This article is from the archive of our partner National Journal

Prepare for/adapt to a SCOTUS disaster

The Supreme Court is expected to rule this summer in a case that aims to invalidate Obamacare's insurance subsidies in the states—there are 36 of them right now—that didn't set up their own exchanges. If the court says those subsidies were illegal, the administration will be sent scrambling on several fronts.

The 36 federally run exchanges are housed within CMS, so the agency would have to deal with the immediate fallout—namely, millions of people dropping or cancelling their coverage and the broader disruptions that would ripple through those states' insurance markets. If there's anything the administration could do to soften the blow and prevent insurers from abandoning big states, CMS will have to figure out what that is—and be ready to do it.

Moreover, if at least some states are willing to take over their own exchanges in order to restore their residents' subsidies, CMS would have to figure out how to transfer a federally run marketplace into a state's hands as quickly and cheaply as possible—something it has never done. That would be an enormous logistical challenge—and, if the push to get states to accept Obamacare's Medicaid expansion is any guide, would also require a major campaign of political persuasion and deal-cutting to bring Republican governors on board.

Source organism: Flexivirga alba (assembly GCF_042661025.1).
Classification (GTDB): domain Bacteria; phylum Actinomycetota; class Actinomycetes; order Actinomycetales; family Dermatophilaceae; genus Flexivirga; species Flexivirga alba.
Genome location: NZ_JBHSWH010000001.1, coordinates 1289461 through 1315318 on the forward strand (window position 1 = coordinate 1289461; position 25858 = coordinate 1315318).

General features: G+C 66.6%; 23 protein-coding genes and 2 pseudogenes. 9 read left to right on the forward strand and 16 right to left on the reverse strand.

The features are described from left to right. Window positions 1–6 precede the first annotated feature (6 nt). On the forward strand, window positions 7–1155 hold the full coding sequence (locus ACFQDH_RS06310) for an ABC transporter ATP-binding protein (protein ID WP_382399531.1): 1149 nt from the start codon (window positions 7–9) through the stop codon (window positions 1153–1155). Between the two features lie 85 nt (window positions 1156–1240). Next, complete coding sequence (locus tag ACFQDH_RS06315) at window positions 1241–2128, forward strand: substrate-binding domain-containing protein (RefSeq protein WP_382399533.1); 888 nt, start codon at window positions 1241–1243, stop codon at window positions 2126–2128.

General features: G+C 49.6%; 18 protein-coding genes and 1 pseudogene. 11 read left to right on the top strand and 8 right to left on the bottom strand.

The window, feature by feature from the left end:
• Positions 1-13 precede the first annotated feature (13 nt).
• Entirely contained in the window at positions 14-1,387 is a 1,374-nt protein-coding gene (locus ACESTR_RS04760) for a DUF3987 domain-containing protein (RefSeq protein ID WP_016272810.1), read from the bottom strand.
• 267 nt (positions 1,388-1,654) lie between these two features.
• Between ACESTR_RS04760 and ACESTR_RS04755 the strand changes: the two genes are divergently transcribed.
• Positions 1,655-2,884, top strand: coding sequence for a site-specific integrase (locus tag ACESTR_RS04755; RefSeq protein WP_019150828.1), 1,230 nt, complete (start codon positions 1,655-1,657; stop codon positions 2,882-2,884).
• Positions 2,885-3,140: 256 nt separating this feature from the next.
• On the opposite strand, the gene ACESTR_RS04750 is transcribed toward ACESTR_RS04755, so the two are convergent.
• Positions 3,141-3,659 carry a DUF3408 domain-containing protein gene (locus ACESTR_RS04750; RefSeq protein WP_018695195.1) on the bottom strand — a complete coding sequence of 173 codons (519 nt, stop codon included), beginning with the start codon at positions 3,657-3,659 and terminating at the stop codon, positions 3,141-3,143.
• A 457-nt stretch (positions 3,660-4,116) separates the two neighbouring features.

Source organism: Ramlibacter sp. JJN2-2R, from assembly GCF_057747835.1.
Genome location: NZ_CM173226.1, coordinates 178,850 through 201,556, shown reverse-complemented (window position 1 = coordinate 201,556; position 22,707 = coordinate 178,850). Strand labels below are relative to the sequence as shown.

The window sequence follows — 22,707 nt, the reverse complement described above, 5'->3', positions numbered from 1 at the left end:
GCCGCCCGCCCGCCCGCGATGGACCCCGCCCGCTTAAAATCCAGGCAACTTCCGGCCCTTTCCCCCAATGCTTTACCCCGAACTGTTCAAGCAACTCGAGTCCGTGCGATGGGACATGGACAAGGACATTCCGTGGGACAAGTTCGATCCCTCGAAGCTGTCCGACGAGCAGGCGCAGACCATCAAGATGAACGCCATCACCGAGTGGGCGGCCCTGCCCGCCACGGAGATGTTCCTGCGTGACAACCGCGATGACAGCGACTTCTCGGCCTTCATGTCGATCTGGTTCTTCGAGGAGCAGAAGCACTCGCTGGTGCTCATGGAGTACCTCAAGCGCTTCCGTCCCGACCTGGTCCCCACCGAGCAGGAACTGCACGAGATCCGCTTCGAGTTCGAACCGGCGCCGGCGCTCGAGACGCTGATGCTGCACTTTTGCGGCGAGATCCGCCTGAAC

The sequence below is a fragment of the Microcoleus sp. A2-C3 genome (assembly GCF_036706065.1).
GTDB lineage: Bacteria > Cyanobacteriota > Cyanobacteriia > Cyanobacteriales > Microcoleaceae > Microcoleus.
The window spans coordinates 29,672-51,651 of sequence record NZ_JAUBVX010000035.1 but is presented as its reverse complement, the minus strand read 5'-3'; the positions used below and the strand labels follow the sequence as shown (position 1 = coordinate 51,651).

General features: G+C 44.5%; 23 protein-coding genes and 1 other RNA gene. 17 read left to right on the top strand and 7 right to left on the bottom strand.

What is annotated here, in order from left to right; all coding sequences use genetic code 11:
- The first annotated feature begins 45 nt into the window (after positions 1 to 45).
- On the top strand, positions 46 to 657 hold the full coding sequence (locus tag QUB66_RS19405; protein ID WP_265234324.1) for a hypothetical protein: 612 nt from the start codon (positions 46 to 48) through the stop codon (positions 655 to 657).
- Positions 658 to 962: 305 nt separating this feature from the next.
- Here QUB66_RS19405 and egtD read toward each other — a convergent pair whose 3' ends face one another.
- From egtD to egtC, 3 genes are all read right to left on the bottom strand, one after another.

Job Title: AdministratorDepartment: Department of Health and Human ServicesAgency: Centers for Medicare and Medicaid Services

Salary: $168,700 / Per YearPosition Information: Full Time-PermanentPromotion Potential: Lobbying or AcademiaDuty Locations: Washington, DC, Baltimore, Md.Supervisory Status: Yes

Job Description: